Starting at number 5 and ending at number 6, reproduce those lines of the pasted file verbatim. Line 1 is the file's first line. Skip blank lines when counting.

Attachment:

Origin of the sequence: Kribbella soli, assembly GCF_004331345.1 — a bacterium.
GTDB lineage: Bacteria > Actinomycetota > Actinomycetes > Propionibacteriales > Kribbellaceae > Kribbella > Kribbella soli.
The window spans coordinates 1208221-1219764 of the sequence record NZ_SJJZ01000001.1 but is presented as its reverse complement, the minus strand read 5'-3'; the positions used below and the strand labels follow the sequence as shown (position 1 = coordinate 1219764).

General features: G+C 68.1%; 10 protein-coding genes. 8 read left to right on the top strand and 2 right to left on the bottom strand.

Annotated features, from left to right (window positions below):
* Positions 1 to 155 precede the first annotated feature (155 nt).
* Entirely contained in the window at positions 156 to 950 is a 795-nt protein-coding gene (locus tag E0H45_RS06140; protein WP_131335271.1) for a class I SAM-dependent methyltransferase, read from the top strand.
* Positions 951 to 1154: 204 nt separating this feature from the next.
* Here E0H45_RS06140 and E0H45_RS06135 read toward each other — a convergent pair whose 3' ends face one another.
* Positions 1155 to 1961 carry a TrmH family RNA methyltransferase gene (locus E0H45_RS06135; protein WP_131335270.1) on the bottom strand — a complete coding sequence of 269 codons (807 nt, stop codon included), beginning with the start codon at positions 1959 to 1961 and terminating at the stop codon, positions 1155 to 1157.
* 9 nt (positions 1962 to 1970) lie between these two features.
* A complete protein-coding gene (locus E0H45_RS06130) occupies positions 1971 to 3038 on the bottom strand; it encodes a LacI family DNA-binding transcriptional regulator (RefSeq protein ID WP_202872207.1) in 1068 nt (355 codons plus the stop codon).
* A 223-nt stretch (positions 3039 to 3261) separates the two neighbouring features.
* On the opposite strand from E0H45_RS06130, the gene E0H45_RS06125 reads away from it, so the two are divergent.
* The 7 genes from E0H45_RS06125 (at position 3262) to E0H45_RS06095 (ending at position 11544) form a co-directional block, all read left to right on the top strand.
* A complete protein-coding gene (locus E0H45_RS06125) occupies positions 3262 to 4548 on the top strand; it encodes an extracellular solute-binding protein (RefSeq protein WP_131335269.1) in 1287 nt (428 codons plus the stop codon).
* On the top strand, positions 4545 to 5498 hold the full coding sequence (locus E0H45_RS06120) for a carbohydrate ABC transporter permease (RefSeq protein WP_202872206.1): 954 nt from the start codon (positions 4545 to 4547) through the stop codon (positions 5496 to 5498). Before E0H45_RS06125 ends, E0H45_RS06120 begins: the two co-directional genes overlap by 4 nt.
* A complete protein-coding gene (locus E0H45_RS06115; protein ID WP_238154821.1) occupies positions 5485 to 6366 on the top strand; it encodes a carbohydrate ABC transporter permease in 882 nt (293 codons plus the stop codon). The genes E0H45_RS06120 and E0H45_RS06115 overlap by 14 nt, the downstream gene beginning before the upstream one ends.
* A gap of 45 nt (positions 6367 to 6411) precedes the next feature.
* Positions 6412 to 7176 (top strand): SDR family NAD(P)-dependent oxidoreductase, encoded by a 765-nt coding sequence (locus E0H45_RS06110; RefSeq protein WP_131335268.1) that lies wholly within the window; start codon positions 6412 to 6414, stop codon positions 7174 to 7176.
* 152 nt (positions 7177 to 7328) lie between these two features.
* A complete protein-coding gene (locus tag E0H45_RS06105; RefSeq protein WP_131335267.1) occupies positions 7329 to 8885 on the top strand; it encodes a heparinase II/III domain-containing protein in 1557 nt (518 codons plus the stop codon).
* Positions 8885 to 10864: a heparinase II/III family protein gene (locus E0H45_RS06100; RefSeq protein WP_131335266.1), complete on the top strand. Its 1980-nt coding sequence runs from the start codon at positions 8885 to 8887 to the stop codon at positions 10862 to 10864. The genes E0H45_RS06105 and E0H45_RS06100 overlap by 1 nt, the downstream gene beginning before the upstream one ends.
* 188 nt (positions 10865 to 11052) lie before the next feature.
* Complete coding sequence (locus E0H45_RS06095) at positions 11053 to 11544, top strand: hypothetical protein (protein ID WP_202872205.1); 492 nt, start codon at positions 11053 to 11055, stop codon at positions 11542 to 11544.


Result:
Annotated features, from left to right (window positions below):
* Positions 1 to 155 precede the first annotated feature (155 nt).